NEW YORK -- U.S. stocks fell yesterday amid lingering concern that accelerating inflation could prompt the Federal Reserve to raise interest rates for the sixth time this year, putting further pressure on corporate profits.
"Inflation could reheat as a significant factor once again," said Eugene E. Peroni, market analyst at Janney Montgomery Scott Inc. in Philadelphia.
The Dow Jones industrial average fell 12.45 to 3,886.25, its fourth loss in five days. Losses in shares of DuPont Co., Union Carbide Corp. and Caterpillar Inc. paced the decline. Four computer-driven sell orders and one buy program shaved a net 7.4 points off the average, according to Birinyi Associates Inc. of Greenwich, Conn., a research and money management firm.
Stocks fell as the benchmark 30 1/4 -year bond dropped 3/8 and its yield rose to 7.56 percent from 7.53 percent Tuesday. Bonds slipped as the Commodity Research Bureau's index of 21 commodity futures, considered a leading indicator of inflation, jumped as much as 0.99 to 234.21.
Shares of companies sensitive to swings in the economy fell amid concern that the Fed would raise interest rates again this year in its continuing campaign to stamp out inflation.
Fed Governor Edward Kelley told Reuters yesterday that the central bank cannot afford to lower its guard against inflation despite signs that the U.S. economy may be cooling off. The Fed's aim, he said, was to apply the brakes to a point where the economy can grow steadily without hitting capacity bottlenecks that drive inflation higher.
The Morgan Stanley cyclical index, led in part by Caterpillar's 87.5-cents decline to $55.125, slumped 1.20 to 308.26.
Among broader market indexes, the Standard & Poor's 500 index fell 0.87 to 470.99, erasing Tuesday's 0.87 advance. Gains in oil, software, computer and semiconductor stocks were offset by losses in shares of telephone, electric utilities and retailing companies.
The Russell 2000 index of small capitalization stocks rose 1.01 to 256.81; the Wilshire 5000 index slipped 1.91 to 4667.29; and the AMEX market value index ended down 0.68 at 455.32.
Declining stocks outpaced advancing shares by about 11 to 10 on the New York Stock Exchange, where about 292 million shares traded hands.
Renewed speculation about a pickup in mergers and acquisitions helped shares of drug companies and health-care providers, said Tony Cecin, director of equity trading at Piper Jaffray Cos. Inc. Johnson & Johnson said Tuesday that it would buy Eastman Kodak Co.'s diagnostic unit for about $1 billion.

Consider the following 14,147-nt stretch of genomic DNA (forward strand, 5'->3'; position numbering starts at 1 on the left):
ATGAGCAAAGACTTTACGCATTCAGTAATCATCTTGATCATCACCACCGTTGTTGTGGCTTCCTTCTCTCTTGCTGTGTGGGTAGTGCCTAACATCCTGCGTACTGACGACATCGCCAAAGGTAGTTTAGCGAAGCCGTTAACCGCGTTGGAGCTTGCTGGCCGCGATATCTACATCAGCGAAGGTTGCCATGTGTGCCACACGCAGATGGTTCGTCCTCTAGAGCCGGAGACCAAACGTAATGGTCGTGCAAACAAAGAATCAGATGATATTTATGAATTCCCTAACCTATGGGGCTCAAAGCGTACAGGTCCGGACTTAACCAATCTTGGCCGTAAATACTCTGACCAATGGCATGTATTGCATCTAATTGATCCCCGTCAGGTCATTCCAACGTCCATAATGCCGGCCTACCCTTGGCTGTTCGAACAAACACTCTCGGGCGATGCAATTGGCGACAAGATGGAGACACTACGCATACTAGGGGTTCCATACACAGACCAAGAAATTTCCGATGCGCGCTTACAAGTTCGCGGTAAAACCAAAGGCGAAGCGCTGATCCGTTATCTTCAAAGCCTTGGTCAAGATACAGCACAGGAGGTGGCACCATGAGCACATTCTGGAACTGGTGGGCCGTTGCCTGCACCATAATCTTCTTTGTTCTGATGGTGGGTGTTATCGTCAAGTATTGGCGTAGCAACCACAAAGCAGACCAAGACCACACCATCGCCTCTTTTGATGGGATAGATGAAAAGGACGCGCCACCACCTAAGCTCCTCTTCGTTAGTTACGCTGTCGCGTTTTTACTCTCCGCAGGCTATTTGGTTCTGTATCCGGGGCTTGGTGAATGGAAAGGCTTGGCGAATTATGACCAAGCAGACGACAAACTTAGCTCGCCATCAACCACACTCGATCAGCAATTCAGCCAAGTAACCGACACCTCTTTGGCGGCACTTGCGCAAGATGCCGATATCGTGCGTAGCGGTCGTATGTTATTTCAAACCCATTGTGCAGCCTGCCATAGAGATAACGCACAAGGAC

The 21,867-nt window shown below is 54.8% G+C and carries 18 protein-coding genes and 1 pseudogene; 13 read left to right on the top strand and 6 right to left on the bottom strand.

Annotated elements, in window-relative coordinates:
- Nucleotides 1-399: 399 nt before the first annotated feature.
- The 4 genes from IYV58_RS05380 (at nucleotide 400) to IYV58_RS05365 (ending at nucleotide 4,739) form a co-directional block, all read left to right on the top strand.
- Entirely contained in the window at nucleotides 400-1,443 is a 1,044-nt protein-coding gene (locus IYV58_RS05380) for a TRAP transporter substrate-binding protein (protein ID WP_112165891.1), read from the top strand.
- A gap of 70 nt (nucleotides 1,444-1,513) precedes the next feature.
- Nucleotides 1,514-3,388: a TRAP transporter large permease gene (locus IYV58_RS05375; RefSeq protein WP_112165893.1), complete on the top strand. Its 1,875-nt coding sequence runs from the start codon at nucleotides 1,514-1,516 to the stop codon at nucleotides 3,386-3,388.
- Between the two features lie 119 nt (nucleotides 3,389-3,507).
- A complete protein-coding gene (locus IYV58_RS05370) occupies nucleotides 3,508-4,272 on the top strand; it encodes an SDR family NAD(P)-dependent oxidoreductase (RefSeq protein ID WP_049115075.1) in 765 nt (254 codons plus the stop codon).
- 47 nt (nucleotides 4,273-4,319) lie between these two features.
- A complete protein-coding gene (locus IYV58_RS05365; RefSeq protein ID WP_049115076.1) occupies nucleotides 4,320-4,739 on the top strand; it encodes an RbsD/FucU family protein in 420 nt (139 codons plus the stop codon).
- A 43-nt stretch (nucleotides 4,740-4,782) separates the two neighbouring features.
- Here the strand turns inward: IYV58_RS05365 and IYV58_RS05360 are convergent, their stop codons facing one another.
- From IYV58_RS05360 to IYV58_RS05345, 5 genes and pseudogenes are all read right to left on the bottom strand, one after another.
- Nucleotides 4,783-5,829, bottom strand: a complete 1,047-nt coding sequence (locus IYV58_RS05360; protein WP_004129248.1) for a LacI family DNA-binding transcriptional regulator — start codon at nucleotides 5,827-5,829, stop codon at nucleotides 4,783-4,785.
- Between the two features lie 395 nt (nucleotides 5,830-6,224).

Yesterday, shares of U S Healthcare Inc. rose $2.375 to $43.50, PacifiCare Health Systems Inc. gained $2.875 to $68.625, and United Healthcare Corp. rose $1 to $51.75.
The S&P; semiconductor index rose 2.16 to 203.29, its highest in a week, as Intel gained $1.125 to $66.375 and Texas Instruments Inc. gained 87.5 cents to $75.50. Semiconductor stocks rallied after Hambrecht & Quist raised its opinion on Sierra Semiconductor Corp. to "buy" from "hold." Sierra's shares rallied $1.50 to $12.75.
Shares of oil companies gained in anticipation of rising demand for heating oil and natural gas as the United States heads into the winter months, said Paul Leibman, principal at Petrie Parkman & Co. in Denver.
Rising U.S. demand for heating oil, coupled with strong economic growth worldwide, will lift crude demand to 69.8 million barrels a day in the fourth quarter, the International Energy Agency said Tuesday. Such demand would outstrip supplies by roughly 1 million barrels a day. Nymex October crude rose 19 cents to $17.81 a barrel.
Shares of Texaco jumped $1.25 to $62.125, Anadarko Petroleum Corp. gained $1 to $48.125, Atlantic Richfield Co. rose $2.125 to $106.375, Kerr-McGee Corp. rallied $1.375 to $49.125.
Hanson PLC, Cisco Systems Inc., Intel, Compaq Computer Corp. and Nextel Communications Inc. were the most active stocks in U.S. composite trading.
Shares of Nextel rose $1 to $24.375. The provider of mobile radio communications services was rated "buy" yesterday at Lehman Brothers as analyst John Bauer began research coverage.
Jones Apparel Group Inc. closed down $2 at $23.125. Andrew Grossman resigned as president to become chief executive of Bernard Chaus Inc., prompting a Merrill Lynch & Co. analyst to cut his rating of Jones to "neutral."